Paul’s thought continues with the second point, that Jesus gave himself for us to purify for himself a people that are his own.  Through his gift of himself there is a radical change that can take place in the lives of those who receive his gift.  A purification takes place.  A cleansing.  This is symbolized when we celebrate the ritual of baptism.  When we receive his gift of grace, Jesus enters our lives and makes us new. 

And maybe it goes without saying, but I’m going to say it.  What God wants for you, this idea of cleansing you, this radical change, is better by far than anything out there.  In our world today, there are so many competing ideas for what is the good life.  Paul is saying that what God has in store for you is far better.

I love how Paul describes this in Titus when he says that Jesus wants to purify us so that we are a people who are his own.  This purification is the idea of a cleansing that happens in our lives, whereby God gives his holiness to us.  If you search online for the word “cleanse,” you get a lot of pictures of people washing their face or hands, using a cleansing product to remove the impurity that got on their skin.  In our world there is lots of impurity from pollution or dirt or something else outside them.  You wash it off, and you are cleansed.  But when God purifies us, he cleans deeper than that.  We are changed from the inside out, because he gives his purity to us, a purity or holiness that we didn’t have before that.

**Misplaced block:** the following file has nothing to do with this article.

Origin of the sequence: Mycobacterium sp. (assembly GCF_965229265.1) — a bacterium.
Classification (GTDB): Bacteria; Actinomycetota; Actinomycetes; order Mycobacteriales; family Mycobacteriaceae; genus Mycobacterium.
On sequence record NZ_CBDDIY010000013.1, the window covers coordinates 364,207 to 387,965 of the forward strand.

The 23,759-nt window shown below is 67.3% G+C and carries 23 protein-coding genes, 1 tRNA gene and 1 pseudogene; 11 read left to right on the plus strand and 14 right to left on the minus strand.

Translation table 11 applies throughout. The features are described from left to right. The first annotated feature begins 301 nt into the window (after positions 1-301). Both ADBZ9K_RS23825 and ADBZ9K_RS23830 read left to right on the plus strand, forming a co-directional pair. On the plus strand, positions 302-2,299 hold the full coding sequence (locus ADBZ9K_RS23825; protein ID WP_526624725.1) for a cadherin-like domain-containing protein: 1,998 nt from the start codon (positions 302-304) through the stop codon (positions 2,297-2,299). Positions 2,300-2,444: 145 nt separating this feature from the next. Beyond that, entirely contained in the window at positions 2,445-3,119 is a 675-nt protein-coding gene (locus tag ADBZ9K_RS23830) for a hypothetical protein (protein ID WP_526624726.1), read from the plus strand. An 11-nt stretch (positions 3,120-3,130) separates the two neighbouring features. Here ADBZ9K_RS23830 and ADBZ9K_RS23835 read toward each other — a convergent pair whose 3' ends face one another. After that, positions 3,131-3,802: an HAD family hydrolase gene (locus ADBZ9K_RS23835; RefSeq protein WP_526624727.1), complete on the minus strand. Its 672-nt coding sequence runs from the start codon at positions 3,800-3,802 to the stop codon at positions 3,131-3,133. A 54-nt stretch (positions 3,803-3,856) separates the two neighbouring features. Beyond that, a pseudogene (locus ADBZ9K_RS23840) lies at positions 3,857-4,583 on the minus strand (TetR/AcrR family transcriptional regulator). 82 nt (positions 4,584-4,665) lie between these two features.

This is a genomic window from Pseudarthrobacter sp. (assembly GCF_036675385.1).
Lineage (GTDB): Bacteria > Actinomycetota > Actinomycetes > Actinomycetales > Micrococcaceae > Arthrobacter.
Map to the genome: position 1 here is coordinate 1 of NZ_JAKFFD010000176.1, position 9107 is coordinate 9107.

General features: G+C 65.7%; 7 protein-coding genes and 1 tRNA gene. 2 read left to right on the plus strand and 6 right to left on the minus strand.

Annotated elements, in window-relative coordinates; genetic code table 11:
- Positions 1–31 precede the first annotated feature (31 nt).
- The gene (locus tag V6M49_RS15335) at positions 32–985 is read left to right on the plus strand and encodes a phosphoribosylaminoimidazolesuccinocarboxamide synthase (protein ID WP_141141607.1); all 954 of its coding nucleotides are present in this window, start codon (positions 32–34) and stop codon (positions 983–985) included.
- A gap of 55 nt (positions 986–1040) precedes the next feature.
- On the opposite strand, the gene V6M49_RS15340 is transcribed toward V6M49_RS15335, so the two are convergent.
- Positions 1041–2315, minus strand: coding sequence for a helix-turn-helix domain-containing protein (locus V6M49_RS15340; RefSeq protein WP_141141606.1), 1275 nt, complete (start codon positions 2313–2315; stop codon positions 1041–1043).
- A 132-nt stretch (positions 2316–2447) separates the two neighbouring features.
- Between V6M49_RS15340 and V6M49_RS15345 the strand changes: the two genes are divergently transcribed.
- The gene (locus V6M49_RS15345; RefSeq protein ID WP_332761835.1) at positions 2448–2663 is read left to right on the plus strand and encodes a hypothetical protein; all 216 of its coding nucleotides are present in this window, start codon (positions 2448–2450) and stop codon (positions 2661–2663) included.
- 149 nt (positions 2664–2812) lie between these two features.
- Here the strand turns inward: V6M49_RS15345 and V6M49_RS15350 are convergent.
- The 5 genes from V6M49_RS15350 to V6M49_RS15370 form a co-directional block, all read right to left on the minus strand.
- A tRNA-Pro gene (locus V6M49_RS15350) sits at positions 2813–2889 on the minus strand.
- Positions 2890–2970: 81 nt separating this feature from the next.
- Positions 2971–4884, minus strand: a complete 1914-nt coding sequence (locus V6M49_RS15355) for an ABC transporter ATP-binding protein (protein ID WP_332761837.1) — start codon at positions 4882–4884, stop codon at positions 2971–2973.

And what is more, Paul tells Titus, this purification allows us to be adopted into God’s family.   Once we were not the people of God, but now through Jesus giving himself, we can be part of his family.  Think about the richness of that.  When you receive the God’s gracious gift of salvation, believing in him and giving your life to follow him, you become his very own.  That means, to God you are not just a nameless face in the crowd.  You are not just a number or a statistic.  You are his very own.  This word carries the idea of how special you are to God.  He knows your name, he is close to you.  He wants to talk with you and walk with you and spend time with you.  That’s what Jesus wanted to happen when he gave his life for you.  Think about that!  The almighty God of the universe actually cares that much about you!  Did you know that?  So not only does he want to break the chains of what is destroying you, he wants to cleanse you, and make you a whole new person, and be close to you.

I’d be glad to talk with you further about this. Just comment below!

Published by joelkime

I love my wife, Michelle, and our four kids and two daughters-in-law. I serve at Faith Church and love our church family. I teach a course online from time to time, and in my free time I love to read and exercise, especially running,

5 thoughts on “How to be adopted into God’s family – Titus 2:11-15, Part 4

  1. This remind me very much of a situation where a family agreement was made and one sister refused to abide by it saying we were not her family, just her husband and children were her family. God never leaves us but we can leave him. Not his choice but ours and we are too selfish to realize the tragedy of that decision.

    1. Whew. Sorry to hear about that situation. But I agree completely that it is not God who leaves us, but we who can leave him. Thankfully, he is amazingly merciful, gracious and forgiving!!!